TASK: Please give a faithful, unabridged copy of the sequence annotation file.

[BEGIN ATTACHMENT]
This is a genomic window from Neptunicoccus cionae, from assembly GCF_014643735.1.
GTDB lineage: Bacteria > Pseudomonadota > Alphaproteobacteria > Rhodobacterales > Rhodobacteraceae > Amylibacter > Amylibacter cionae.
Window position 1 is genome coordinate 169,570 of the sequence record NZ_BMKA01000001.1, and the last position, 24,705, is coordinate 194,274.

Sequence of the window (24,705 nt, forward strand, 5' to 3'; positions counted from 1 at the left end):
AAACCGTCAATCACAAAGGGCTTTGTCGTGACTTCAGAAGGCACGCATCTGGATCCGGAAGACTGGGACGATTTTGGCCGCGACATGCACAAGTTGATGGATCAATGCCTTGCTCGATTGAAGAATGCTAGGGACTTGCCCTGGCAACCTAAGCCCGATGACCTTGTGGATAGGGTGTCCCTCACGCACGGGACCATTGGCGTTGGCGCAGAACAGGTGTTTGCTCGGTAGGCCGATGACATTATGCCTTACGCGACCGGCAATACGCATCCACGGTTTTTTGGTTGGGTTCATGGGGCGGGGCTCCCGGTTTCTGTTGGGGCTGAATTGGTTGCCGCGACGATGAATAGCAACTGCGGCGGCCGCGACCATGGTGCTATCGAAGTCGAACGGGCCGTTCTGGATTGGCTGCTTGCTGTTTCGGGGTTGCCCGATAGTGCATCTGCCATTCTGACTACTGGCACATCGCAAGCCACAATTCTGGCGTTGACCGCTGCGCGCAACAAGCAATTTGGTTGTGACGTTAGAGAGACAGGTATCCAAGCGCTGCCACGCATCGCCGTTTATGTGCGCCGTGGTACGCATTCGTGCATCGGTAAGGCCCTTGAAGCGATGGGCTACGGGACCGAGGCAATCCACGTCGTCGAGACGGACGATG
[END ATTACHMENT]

This is a genomic window from Neptunicoccus cionae, from assembly GCF_014643735.1.
GTDB lineage: Bacteria > Pseudomonadota > Alphaproteobacteria > Rhodobacterales > Rhodobacteraceae > Amylibacter > Amylibacter cionae.
Window position 1 is genome coordinate 169,570 of the sequence record NZ_BMKA01000001.1, and the last position, 24,705, is coordinate 194,274.

Sequence of the window (24,705 nt, forward strand, 5' to 3'; positions counted from 1 at the left end):
AAACCGTCAATCACAAAGGGCTTTGTCGTGACTTCAGAAGGCACGCATCTGGATCCGGAAGACTGGGACGATTTTGGCCGCGACATGCACAAGTTGATGGATCAATGCCTTGCTCGATTGAAGAATGCTAGGGACTTGCCCTGGCAACCTAAGCCCGATGACCTTGTGGATAGGGTGTCCCTCACGCACGGGACCATTGGCGTTGGCGCAGAACAGGTGTTTGCTCGGTAGGCCGATGACATTATGCCTTACGCGACCGGCAATACGCATCCACGGTTTTTTGGTTGGGTTCATGGGGCGGGGCTCCCGGTTTCTGTTGGGGCTGAATTGGTTGCCGCGACGATGAATAGCAACTGCGGCGGCCGCGACCATGGTGCTATCGAAGTCGAACGGGCCGTTCTGGATTGGCTGCTTGCTGTTTCGGGGTTGCCCGATAGTGCATCTGCCATTCTGACTACTGGCACATCGCAAGCCACAATTCTGGCGTTGACCGCTGCGCGCAACAAGCAATTTGGTTGTGACGTTAGAGAGACAGGTATCCAAGCGCTGCCACGCATCGCCGTTTATGTGCGCCGTGGTACGCATTCGTGCATCGGTAAGGCCCTTGAAGCGATGGGCTACGGGACCGAGGCAATCCACGTCGTCGAGACGGACGATG